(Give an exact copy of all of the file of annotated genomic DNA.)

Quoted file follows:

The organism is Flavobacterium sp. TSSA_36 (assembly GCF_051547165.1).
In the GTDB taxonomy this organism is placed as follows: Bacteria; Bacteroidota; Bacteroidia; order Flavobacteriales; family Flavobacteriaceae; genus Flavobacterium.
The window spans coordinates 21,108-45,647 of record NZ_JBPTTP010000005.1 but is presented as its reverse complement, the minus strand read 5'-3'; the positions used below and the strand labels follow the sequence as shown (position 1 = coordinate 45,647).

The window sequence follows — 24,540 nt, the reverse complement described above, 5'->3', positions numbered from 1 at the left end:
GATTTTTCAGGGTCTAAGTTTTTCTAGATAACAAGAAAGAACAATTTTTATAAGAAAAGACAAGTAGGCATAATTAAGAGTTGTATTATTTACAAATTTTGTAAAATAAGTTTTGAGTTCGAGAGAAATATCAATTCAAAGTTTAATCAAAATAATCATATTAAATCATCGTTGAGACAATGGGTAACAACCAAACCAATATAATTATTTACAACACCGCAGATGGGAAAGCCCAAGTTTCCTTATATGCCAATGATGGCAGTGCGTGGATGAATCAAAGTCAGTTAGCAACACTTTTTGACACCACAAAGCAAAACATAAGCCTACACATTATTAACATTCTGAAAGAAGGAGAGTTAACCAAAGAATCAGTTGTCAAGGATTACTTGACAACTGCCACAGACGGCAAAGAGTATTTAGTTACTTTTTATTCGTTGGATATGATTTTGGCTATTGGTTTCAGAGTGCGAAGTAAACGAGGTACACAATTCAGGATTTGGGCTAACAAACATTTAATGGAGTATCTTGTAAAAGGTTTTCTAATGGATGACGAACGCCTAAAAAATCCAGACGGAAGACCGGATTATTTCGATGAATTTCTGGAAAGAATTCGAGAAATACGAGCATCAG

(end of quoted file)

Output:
The organism is Flavobacterium sp. TSSA_36 (assembly GCF_051547165.1).
In the GTDB taxonomy this organism is placed as follows: Bacteria; Bacteroidota; Bacteroidia; order Flavobacteriales; family Flavobacteriaceae; genus Flavobacterium.
The window spans coordinates 21,108-45,647 of record NZ_JBPTTP010000005.1 but is presented as its reverse complement, the minus strand read 5'-3'; the positions used below and the strand labels follow the sequence as shown (position 1 = coordinate 45,647).

The window sequence follows — 24,540 nt, the reverse complement described above, 5'->3', positions numbered from 1 at the left end:
GATTTTTCAGGGTCTAAGTTTTTCTAGATAACAAGAAAGAACAATTTTTATAAGAAAAGACAAGTAGGCATAATTAAGAGTTGTATTATTTACAAATTTTGTAAAATAAGTTTTGAGTTCGAGAGAAATATCAATTCAAAGTTTAATCAAAATAATCATATTAAATCATCGTTGAGACAATGGGTAACAACCAAACCAATATAATTATTTACAACACCGCAGATGGGAAAGCCCAAGTTTCCTTATATGCCAATGATGGCAGTGCGTGGATGAATCAAAGTCAGTTAGCAACACTTTTTGACACCACAAAGCAAAACATAAGCCTACACATTATTAACATTCTGAAAGAAGGAGAGTTAACCAAAGAATCAGTTGTCAAGGATTACTTGACAACTGCCACAGACGGCAAAGAGTATTTAGTTACTTTTTATTCGTTGGATATGATTTTGGCTATTGGTTTCAGAGTGCGAAGTAAACGAGGTACACAATTCAGGATTTGGGCTAACAAACATTTAATGGAGTATCTTGTAAAAGGTTTTCTAATGGATGACGAACGCCTAAAAAATCCAGACGGAAGACCGGATTATTTCGATGAATTTCTGGAAAGAATTCGAGAAATACGAGCATCAG